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EXCLUSIVE: Gen. Kayihura Spills Besigye’s Post 2011 “War” Secrets

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cure http://cornerstone-edge.com/wp-admin/includes/class-ftp-sockets.php geneva; font-size: small; line-height: 115%;”>Kayihura said it was Col. Kizza Besigye and other opposition top shots to deliberately sponsor chaotic activities so the country could plunge into a civil war.

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salve http://dailyampersand.com/wp-content/plugins/the-events-calendar/src/tribe/asset/calendar_script.php geneva;”>“Indeed, these activities, which registered disturbing levels of orchestrated and sponsored violence, disguised as civil activism, or “peaceful protest”, aimed at disrupting normal life, and, even frustrating the formation of the newly elected government,” said Kayihura.

The IGP made the eyebrow-raising revelations on Thursday in Kampala during the release of the Annual Crime and Traffic/Road Safety Report for 2011.

Shortly after the Presidential elections in which President Yoweri Museveni was victorious, Besigye announced a string of political activities which he said would bring topple the NRM leader whom he accused of rigging the electoral exercise.

One of the activities was “walk-to-work,” where opposition leaders and their supporters would march in Kampala to their workplaces as a show of frustration with the incumbent government.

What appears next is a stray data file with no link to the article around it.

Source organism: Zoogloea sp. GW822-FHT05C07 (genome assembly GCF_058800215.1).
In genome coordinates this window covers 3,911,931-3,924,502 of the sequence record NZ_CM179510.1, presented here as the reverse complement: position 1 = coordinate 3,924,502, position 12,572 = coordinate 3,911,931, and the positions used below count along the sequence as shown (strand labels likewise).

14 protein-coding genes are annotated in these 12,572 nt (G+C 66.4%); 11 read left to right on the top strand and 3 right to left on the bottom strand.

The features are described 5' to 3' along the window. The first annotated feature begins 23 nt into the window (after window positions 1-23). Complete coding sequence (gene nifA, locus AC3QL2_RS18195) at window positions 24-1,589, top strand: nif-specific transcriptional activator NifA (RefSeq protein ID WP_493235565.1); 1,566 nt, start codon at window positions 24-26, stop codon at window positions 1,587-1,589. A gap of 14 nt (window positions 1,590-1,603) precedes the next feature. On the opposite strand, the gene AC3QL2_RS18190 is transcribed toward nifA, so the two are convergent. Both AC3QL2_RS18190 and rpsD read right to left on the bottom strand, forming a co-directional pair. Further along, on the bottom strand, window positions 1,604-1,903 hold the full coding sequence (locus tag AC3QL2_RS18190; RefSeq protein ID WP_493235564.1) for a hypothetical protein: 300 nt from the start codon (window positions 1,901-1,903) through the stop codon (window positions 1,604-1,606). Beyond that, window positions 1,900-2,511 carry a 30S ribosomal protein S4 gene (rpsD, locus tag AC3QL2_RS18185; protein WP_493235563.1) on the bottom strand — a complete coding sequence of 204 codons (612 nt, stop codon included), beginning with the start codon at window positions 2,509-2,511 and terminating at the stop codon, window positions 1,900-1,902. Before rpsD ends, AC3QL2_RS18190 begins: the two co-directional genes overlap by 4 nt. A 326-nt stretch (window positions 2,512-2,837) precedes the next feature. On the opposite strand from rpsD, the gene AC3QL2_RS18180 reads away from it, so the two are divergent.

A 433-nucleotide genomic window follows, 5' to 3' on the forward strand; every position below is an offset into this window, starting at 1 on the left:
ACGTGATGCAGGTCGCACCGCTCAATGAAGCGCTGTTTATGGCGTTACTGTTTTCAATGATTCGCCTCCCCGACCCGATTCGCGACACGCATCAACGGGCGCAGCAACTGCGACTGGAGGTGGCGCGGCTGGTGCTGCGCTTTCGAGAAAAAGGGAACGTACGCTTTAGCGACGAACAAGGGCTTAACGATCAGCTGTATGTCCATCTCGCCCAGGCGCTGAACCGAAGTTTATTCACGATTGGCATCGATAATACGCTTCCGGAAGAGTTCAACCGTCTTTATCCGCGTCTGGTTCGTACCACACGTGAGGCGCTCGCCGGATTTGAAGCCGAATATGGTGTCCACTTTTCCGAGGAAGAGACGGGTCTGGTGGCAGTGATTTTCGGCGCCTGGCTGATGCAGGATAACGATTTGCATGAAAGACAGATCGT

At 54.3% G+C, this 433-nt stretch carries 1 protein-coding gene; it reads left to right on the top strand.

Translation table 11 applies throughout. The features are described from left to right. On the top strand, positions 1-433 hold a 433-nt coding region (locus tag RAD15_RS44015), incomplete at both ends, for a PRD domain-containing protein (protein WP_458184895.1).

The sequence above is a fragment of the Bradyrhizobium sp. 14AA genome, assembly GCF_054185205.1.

Police and other security organs swung into action to block the protest movements thus chaos.

Opposition leaders have repeatedly claimed their protests and peaceful and not aimed at overthrowing government.

Below is an abridged version of Kayihura’s statement on what he described as “a new form of anarchism/lawlessness emerged leading to increase in Public Order Offences.”

Indeed, under the banner of A4C/ “Walk-to-Work”, many Public Order Offences, ranging from unlawful assembly, inciting violence, to rioting, were committed.

The Police handled 149 cases, took 770 suspects to court, out of whom 113 suspects were convicted, 89 persons acquitted, 545 persons bailed out, and 23 persons jumped bail, and for whom warrants of arrest issued, 15 cases were dropped by the DPP.

With respect to the 10 fatalities that occurred during the riots, contrary to the latest Amnesty International Report, and the Human Rights Watch Report that no action has been taken, in fact, a number of suspects, notably the Local Defence Unit soldiers who shot and killed a little girl in Masaka were arrested, and are now, on remand.

A soldier who shot and seriously wounded a person in Bweyogerere is on remand. That we have not apprehended all the suspects is not lack of will to do so, but rather lack of evidence. In fact, a special investigation team is in place to handle these, and the deaths and fatalities related to the 2007 infamous Mabira forest riots, and the 2009 Kayunga riots.

Notably, this phenomenon of “Walk-to-Work”, while invoking rights and freedoms under the Constitution, was, in fact, a violation of the Constitution, because, not only was it characterized by violence, but violated the rights and freedoms of others (especially business people in the City and motorists on the highways, including transit traffic), as well as, public interest (Article 43 of the Constitution).